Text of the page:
India Coronavirus Cases: Since the positivity rate has continued to show a declining trend, the recent surge in novel coronavirus cases in India is being attributed to an increase in the number of tests being carried out. The positivity rate gives an indication of the spread of the disease in the community. A declining positivity rate would mean that a lesser number of people are being found infected for the same number of tests being carried out. In such a scenario, while the number of new detections will rise with an increase in testing numbers, the disease is not seen to be spreading at a very fast rate.
For the last five days, India has been reporting more than 75,000 new cases every day, more than any other country has ever done. The past few weeks have also seen a big rise in the number of tests, which have been crossing the one-million mark on a few days. So the suggestion is that the surge in new detections is because of the rise in the testing numbers, and not because of faster transmission of the virus, because that would have reflected in a rise in positivity rate as well.
While this may be true at the national level, where the positivity rate is showing a marginal but steady decline since the start of this month, things seem to be slightly different in the states that are the main cause for this surge.
Four of the five states with maximum caseloads in the country, which are also powering the recent surge, are witnessing an increasing trend in their positivity rates. The only exception is Delhi right now. Three of these four, Maharashtra, Andhra Pradesh and Karnataka, also have positivity rates much above the national number.
The most prominent increase in positivity rate has, not surprisingly, been in Andhra Pradesh, which has seen a two percentage point rise in the last two weeks, from about 9.5 per cent in the middle of this month to 11.5 per cent now. In Karnataka and Maharashtra, the rise has less steep, but it has been increasing nonetheless. The increase is even smaller in Uttar Pradesh.
These are also the states that are contributing the most to the surge. Maharashtra has begun reporting more than 16,000 cases every day, from a level of around 12,000 about ten days ago. Andhra Pradesh has got back to reporting more than 10,000 cases a day, a level that was achieved when it was experiencing peak growth of about 10 per cent a day. The daily number of cases had gone down to 7,000-8,000 range in the last few weeks, before the current surge. Similarly, Karnataka, which had been detecting between 5,000 and 7,000 cases till a few days ago, has begun reporting 8,000 and 9,000 cases now. Uttar Pradesh crossed the 6,000-figure mark for the first time on Sunday.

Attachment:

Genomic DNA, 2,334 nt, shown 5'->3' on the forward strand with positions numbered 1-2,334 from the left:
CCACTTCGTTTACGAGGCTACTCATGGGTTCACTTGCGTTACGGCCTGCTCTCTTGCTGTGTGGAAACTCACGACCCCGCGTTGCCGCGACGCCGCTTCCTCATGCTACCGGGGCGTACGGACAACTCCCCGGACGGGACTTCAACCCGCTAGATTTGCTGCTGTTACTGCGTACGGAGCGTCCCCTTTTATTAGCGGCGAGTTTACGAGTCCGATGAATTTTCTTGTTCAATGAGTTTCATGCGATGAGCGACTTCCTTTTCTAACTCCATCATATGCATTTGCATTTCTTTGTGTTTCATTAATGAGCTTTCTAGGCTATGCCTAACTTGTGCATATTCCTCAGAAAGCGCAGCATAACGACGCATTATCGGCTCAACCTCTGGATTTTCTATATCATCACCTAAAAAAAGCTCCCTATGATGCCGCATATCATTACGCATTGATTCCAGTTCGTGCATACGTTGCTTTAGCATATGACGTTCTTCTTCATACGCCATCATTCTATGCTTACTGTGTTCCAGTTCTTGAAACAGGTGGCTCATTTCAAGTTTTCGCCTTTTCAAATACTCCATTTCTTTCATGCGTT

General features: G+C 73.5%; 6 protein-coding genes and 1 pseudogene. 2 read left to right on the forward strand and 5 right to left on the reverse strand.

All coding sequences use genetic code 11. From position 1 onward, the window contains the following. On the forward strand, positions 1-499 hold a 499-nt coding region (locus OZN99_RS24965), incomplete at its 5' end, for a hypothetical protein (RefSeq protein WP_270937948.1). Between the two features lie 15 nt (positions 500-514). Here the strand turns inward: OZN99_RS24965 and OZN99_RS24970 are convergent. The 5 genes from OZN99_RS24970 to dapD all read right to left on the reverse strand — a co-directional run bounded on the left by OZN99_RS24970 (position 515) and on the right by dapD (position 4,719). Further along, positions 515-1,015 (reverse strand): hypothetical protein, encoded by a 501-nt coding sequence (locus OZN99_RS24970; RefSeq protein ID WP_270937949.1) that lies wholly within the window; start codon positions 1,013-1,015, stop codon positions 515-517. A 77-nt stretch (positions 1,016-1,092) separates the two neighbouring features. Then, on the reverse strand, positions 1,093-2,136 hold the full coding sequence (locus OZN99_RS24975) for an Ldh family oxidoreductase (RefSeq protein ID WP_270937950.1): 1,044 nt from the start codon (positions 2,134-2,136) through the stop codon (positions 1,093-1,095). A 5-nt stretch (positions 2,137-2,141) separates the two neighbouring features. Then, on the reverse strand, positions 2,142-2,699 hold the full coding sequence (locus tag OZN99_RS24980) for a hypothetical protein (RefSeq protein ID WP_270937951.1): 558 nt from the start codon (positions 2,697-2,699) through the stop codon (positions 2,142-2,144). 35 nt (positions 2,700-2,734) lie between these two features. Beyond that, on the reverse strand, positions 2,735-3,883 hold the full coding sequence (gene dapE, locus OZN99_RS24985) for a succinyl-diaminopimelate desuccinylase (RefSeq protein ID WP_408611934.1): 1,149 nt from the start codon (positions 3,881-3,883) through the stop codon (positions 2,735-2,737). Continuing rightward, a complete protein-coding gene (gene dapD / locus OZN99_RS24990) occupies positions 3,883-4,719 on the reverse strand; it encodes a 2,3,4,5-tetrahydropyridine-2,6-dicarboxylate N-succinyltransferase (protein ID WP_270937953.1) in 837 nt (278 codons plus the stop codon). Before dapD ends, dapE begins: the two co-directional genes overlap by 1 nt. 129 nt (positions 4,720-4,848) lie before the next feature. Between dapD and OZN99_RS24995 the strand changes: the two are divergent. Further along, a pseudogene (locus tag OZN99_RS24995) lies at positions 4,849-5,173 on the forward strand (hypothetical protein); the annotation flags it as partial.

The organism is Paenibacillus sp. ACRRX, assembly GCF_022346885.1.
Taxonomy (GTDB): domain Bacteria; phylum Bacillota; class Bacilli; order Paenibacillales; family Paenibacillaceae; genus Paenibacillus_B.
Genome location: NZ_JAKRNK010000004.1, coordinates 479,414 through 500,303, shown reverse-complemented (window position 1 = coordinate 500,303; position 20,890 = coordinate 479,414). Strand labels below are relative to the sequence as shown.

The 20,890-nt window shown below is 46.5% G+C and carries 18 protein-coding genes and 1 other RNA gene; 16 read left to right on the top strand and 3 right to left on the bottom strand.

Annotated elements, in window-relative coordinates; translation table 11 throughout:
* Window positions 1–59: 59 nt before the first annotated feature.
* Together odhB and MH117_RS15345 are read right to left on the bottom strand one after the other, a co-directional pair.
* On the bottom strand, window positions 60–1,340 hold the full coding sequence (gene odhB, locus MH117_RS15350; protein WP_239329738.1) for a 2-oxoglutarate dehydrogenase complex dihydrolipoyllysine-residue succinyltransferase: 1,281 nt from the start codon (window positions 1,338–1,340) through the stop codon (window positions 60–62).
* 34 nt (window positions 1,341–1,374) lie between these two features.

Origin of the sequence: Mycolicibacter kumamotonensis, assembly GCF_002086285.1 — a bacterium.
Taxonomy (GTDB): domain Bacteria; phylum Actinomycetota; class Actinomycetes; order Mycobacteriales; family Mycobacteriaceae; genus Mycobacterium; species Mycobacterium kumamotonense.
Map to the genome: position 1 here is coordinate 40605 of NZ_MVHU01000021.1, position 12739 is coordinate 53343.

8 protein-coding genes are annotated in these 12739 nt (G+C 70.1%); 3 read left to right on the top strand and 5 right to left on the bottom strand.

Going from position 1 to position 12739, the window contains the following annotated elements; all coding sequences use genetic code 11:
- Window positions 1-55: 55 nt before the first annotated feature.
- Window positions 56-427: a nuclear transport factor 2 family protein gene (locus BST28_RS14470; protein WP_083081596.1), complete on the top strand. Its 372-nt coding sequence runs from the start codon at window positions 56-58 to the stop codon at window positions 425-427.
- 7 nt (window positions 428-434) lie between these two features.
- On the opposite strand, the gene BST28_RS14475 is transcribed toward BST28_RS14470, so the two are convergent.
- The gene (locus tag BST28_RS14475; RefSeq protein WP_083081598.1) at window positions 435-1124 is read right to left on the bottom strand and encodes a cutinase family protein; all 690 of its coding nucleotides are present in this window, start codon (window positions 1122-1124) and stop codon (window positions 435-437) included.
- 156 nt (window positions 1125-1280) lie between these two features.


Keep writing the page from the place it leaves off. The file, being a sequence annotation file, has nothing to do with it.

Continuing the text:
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Top ten states with maximum caseload
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Increase in tests do not fully explain the rise of cases in these states, particularly when there hasn’t been any big jump in tests in these states. In some other states like Telangana, the rise in numbers indeed seem to be powered by increase in tests.
As expected, Andhra Pradesh has now become the state with the second highest caseload in the country, after Maharashtra. The state now has more than 4.24 lakh people who have been infected with the virus at some point of time. Maharashtra has over 7.8 lakh such people.
The death toll in India now is the third largest in the world, as is the total number of cases. On both these metrics, the United States and Brazil are the only countries ahead of India. With 971 deaths reported on Sunday, India’s death count is now 64,469, which is now more than Mexico.
More than 78,500 new cases were detected on Sunday, taking the total number of people so far infected with the virus to 36.21 lakh, out of which 27.74 lakh, or over 76 per cent, have recovered from the disease.
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